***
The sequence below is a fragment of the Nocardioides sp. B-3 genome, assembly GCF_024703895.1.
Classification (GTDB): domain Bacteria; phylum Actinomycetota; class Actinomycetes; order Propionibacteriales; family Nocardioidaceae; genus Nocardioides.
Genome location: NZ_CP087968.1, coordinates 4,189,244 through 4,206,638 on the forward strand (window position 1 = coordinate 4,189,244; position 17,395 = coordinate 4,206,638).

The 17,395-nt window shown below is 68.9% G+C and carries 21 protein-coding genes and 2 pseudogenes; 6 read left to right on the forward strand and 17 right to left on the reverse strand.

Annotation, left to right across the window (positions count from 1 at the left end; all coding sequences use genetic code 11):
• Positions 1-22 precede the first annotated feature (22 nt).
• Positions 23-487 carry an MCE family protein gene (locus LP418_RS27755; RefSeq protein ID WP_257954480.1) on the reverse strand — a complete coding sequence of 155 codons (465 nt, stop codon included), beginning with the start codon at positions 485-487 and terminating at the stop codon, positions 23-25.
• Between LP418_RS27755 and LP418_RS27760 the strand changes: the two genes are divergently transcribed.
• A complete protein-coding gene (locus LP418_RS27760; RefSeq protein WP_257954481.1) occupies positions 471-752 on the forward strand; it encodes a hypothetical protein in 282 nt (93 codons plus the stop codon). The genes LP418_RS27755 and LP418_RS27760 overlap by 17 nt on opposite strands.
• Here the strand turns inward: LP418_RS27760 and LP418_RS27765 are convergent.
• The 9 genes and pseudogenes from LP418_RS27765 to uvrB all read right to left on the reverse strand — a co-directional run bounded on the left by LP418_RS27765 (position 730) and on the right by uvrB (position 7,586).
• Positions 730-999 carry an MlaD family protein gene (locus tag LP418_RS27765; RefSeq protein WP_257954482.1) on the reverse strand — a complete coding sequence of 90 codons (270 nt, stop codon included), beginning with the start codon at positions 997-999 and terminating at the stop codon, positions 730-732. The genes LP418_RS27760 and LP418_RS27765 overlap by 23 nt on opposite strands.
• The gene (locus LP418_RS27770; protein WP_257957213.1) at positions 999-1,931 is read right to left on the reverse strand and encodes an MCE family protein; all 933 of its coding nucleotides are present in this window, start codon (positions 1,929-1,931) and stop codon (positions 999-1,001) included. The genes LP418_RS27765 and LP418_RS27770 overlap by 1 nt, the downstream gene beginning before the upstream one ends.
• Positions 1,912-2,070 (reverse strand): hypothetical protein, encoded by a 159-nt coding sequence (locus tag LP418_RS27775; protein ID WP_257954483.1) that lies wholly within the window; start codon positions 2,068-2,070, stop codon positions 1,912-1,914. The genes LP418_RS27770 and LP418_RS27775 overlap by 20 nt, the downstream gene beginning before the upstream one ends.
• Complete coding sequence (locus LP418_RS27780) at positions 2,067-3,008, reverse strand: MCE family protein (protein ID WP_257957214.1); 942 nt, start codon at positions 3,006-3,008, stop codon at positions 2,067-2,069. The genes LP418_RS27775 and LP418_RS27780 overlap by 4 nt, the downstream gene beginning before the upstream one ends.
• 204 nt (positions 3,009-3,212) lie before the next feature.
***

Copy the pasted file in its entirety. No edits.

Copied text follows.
The sequence below is a fragment of the Nocardioides sp. B-3 genome, assembly GCF_024703895.1.
Classification (GTDB): domain Bacteria; phylum Actinomycetota; class Actinomycetes; order Propionibacteriales; family Nocardioidaceae; genus Nocardioides.
Genome location: NZ_CP087968.1, coordinates 4,189,244 through 4,206,638 on the forward strand (window position 1 = coordinate 4,189,244; position 17,395 = coordinate 4,206,638).

The 17,395-nt window shown below is 68.9% G+C and carries 21 protein-coding genes and 2 pseudogenes; 6 read left to right on the forward strand and 17 right to left on the reverse strand.

Annotation, left to right across the window (positions count from 1 at the left end; all coding sequences use genetic code 11):
• Positions 1-22 precede the first annotated feature (22 nt).
• Positions 23-487 carry an MCE family protein gene (locus LP418_RS27755; RefSeq protein ID WP_257954480.1) on the reverse strand — a complete coding sequence of 155 codons (465 nt, stop codon included), beginning with the start codon at positions 485-487 and terminating at the stop codon, positions 23-25.
• Between LP418_RS27755 and LP418_RS27760 the strand changes: the two genes are divergently transcribed.
• A complete protein-coding gene (locus LP418_RS27760; RefSeq protein WP_257954481.1) occupies positions 471-752 on the forward strand; it encodes a hypothetical protein in 282 nt (93 codons plus the stop codon). The genes LP418_RS27755 and LP418_RS27760 overlap by 17 nt on opposite strands.
• Here the strand turns inward: LP418_RS27760 and LP418_RS27765 are convergent.
• The 9 genes and pseudogenes from LP418_RS27765 to uvrB all read right to left on the reverse strand — a co-directional run bounded on the left by LP418_RS27765 (position 730) and on the right by uvrB (position 7,586).
• Positions 730-999 carry an MlaD family protein gene (locus tag LP418_RS27765; RefSeq protein WP_257954482.1) on the reverse strand — a complete coding sequence of 90 codons (270 nt, stop codon included), beginning with the start codon at positions 997-999 and terminating at the stop codon, positions 730-732. The genes LP418_RS27760 and LP418_RS27765 overlap by 23 nt on opposite strands.
• The gene (locus LP418_RS27770; protein WP_257957213.1) at positions 999-1,931 is read right to left on the reverse strand and encodes an MCE family protein; all 933 of its coding nucleotides are present in this window, start codon (positions 1,929-1,931) and stop codon (positions 999-1,001) included. The genes LP418_RS27765 and LP418_RS27770 overlap by 1 nt, the downstream gene beginning before the upstream one ends.
• Positions 1,912-2,070 (reverse strand): hypothetical protein, encoded by a 159-nt coding sequence (locus tag LP418_RS27775; protein ID WP_257954483.1) that lies wholly within the window; start codon positions 2,068-2,070, stop codon positions 1,912-1,914. The genes LP418_RS27770 and LP418_RS27775 overlap by 20 nt, the downstream gene beginning before the upstream one ends.
• Complete coding sequence (locus LP418_RS27780) at positions 2,067-3,008, reverse strand: MCE family protein (protein ID WP_257957214.1); 942 nt, start codon at positions 3,006-3,008, stop codon at positions 2,067-2,069. The genes LP418_RS27775 and LP418_RS27780 overlap by 4 nt, the downstream gene beginning before the upstream one ends.
• 204 nt (positions 3,009-3,212) lie before the next feature.